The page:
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2014 is on course to be the hottest year on record

Heat / Chris JL / Flickr 2.0 Generic (CC BY-NC-ND 2.0)

3 December 2014 — The year 2014 is on track to be one of the hottest, if not the hottest, on record, according to preliminary estimates by the World Meteorological Organization (WMO). This is largely due to record high global sea surface temperatures, which will very likely remain above normal until the end of the year. High sea temperatures, together with other factors, contributed to exceptionally heavy rainfall and floods in many countries and extreme drought in others.

“The provisional information for 2014 means that fourteen of the fifteen warmest years on record have all occurred in the 21st century,” said WMO Secretary-General Michel Jarraud. “There is no standstill inglobal warming.”


WMO’s provisional statement on the Status of the Global Climate in 2014 indicated that the global average air temperature over land and sea surface for January to October was about 0.57° Centigrade above the average of 14.00°C for the 1961-1990 reference period, and 0.09°C above the average for the past ten years (2004-2013).

If November and December maintain the same tendency, then 2014 will likely be the hottest on record, ahead of 2010, 2005 and 1998. This confirms the underlying long-term warming trend. It is important to note that differences in the rankings of the warmest years are a matter of only a few hundredths of a degree, and that different data sets show slightly different rankings.


“What we saw in 2014 is consistent with what we expect from a changing climate. Record-breaking heat combined with torrential rainfall and floods destroyed livelihoods and ruined lives. What is particularly unusual and alarming this year are the high temperatures of vast areas of the ocean surface, including in the northern hemisphere,” he said.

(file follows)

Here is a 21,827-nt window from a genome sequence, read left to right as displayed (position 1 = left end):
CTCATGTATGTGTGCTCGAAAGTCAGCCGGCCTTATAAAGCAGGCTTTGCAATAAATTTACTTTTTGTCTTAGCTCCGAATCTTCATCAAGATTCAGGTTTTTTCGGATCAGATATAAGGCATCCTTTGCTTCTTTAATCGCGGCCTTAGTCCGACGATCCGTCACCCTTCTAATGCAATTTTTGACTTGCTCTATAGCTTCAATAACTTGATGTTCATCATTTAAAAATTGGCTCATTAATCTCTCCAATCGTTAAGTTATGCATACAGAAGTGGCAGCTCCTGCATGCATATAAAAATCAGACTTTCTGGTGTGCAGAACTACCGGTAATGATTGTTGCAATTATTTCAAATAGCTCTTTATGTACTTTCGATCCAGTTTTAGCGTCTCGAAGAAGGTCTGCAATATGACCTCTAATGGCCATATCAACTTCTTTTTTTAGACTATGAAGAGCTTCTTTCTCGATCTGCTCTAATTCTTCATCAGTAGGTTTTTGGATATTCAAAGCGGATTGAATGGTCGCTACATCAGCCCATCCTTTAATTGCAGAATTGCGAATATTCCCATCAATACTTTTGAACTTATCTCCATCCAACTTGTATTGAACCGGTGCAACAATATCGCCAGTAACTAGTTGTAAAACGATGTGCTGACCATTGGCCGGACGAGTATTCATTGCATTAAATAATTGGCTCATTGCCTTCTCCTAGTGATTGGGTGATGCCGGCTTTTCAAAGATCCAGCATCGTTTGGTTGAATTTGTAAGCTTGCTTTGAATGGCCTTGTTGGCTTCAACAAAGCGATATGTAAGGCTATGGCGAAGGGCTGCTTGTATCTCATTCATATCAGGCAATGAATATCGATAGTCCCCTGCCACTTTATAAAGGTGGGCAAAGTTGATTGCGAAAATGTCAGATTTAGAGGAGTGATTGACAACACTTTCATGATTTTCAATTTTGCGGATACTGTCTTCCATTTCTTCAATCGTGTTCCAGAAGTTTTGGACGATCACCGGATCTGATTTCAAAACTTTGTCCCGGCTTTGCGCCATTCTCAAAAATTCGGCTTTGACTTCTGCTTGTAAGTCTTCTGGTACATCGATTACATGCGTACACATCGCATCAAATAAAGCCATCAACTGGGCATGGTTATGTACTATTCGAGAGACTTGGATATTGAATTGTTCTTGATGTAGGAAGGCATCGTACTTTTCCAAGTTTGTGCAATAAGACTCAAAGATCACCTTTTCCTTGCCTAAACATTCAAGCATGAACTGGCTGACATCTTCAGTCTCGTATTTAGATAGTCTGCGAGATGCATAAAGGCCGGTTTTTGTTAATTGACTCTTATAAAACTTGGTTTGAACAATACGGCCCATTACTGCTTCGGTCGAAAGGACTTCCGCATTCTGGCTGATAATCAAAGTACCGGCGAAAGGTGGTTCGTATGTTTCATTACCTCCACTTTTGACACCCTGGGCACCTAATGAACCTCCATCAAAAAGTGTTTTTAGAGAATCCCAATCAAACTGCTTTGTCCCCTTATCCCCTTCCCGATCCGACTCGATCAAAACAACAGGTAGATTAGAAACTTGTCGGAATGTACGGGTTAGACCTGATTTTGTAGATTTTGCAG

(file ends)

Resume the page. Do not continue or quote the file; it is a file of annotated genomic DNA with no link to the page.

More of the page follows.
The provisional statement was published to inform the annual climate change negotiations taking place in Lima, Peru. The UN Climate Change Conference in Lima (1-12December) started on Monday and is expected to lay the foundation for an effective new, universal climate change agreement in Paris in 2015.

Christiana Figueres, Executive Secretaryof the UN Framework Convention on Climate Change (UNFCCC), said: “Our climate is changing and every year the risks of extreme weather events and impacts on humanity rise. Fortunately our political climate is changing too with evidence that governments, supported by investors, business and cities are moving towards a meaningful, universal climate agreement in Paris 2015.”


Photos: 1) Kevin Dooley Flickr Attribution 2.0 Generic (CC BY 2.0)2.) Michel Jarraud of WMO. UN/Kim Haughton 3.) NASA Goddard/ Flickr Attribution 2.0 Generic (CC BY 2.0) 4.) Opening of Lima Cop. UNFCCC

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